The Commissioner-General of Angola in Expo Milano 2015 and President of the Food Bank of Angola, Albina Assis Africano, hosted and opened an international forum on the right to food at the Angolan Pavilion.
Created in November 2012, the Food Bank of Angola was a strong motivation for the Angolan representative to join the cause not only but also moved by IDLO (International Organization of Law Development).
Albina Assis Africa expressed the interest of Angolans to contribute in this simple way to carry out a encounter, where benefits for the common interest of all mankind will accrue. With no mandate to speak on behalf of the Angolan government the president of the Food Bank of Angola estimated that the Angolan executive and parliamentarians would also express their commitment to the noble objectives proposed.
FROM THE WORLD SUMMITS TO THE COURT ROOMS
The right to food and the RESEARCH of IDLO (International Development Law Organization of) was a panel composed of: MAURIZIO MARTINA, Italian Minister of agricultural, forestry and environmental, HILAL ELVER, Special Rapporteur on the right to food of the Council for the UN Human Rights and LIVIA Pommodoro, Judge and President of the Milan Center for Law and Food Policy.
The Research of IDLO (International Organization Development Law) on the right to food, made with the support of the Irish Government, shows how “the most basic fundamental rights” in recent years have gone from conference rooms of international summits to the courts. Their work is divided into 3 parts:
- An overview of the right to food in international law, including deriving regulations and obligations for States regarding the right to food regionally and nationally. From the Constitutions of South Africa, Mexico, Brazil and Belarus that claim universal protection of the right to food and the Colombian with references to children, there are many and diverse legal basis on which to found the affirmation and defense of the right to Food. The defense, in some countries, is in the hands of individual citizens as well as trade unions or other organizations, while in other countries it is only the citizen or alleged victims who have the assumed possibility of appealing in court;
- a search of the main key factors that the legal world must face in promoting litigation processes on the right to food;
- a list of cases, where the right to food was recognized in different countries, Argentina, Brazil, Colombia, Paraguay, Nigeria and Nepal (which a few days ago constitutionalized the right to food), offer many examples. The first and most important one is the complaint lodged in 2001 by the People’s Union for Civil Liberties against the Indian government.
The researchers therefor address the issue of “legalization” of the right to food, including the possibility of using law courts to judge if the right to food is violated or not. The constitutions of some countries – as mentioned above – in fact provide the justiciability of economic, social and cultural rights, for particular mechanisms of appeal when such rights are denied.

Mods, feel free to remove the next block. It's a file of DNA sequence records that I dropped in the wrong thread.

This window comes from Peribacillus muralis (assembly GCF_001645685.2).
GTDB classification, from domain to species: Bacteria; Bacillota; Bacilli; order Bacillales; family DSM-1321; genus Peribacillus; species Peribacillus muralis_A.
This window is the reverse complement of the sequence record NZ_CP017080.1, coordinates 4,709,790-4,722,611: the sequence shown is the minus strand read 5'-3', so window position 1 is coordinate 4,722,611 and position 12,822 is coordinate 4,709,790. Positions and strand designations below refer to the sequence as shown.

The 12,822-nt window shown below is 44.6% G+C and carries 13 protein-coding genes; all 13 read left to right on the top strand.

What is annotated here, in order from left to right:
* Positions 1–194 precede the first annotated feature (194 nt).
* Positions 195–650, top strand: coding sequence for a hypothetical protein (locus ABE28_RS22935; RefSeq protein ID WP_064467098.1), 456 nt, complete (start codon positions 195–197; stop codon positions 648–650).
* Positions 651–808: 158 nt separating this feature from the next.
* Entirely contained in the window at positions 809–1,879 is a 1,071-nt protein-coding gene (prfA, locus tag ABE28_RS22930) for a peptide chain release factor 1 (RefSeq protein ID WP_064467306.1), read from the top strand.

Yet, this does not happen everywhere: in many countries, the judiciary believes, on the one hand, either, that these rights are too “vague” and therefore difficult to sanction; or, it tends to avoid – in order to these rights – an intrusion into a sphere traditionally delegated to the legislature and, more generically to political representation.
The research shows that we are finally moving towards a change: the problem is no more the justiciability but the setting on how these rights should be established.
The legal basis on which to base a complaint; the type of complaint; who can submit it – directly and / or on behalf of whom; what are the effects of the judgment; what kind of sanctions apply and how can they be effectively applied. But also, the consideration that recourse to justice and to their classrooms is only a means among others available because states have their responsibilities and commitments regarding the right to food.
Hilal Elver – UN Special Rapporteur on the right to food:
“The right to food is a real human right that nations should accept. The silence of Western nations must be fought; Also not all countries have an inclusive constitution for the right to food.
This is a change for all of us. It is also a matter of correct interpretation: the right to food is the right to life and human dignity. We have to turn the business idea of feeding into a more ethical matter. For such, the contribution of civil society is essential.”
Maurizio Martina – Minister of Agriculture, Forestry and Food of Italy
“This event is a piece during the last few months. Last week, the presentation of the Letter of Milan in New York (at the UN) was a contribution to the Millennium Development Goals, a great achievement and a great commitment to the challenges to sustainable and inclusive food security.
We are facing a complex scenario: 800 million people are chronically hungry and the world population will grow to 9 billion by 2050.
One should preserve natural resources from a regulatory point of view. Sustainability should be a benchmark for private companies. The urgency is to control food waste, which is 1/3 of the food production with a value of 750 billion dollars.
There need to be careful and effective public policies. Italy may be a model, for example, with the recovery and care of the needy. The Charter of Milan is a commitment for governments and citizens.
The Milan Center for Food Policy and Law is a central project and a starting point to fight hunger and malnutrition and to establish the right to food as a universal right.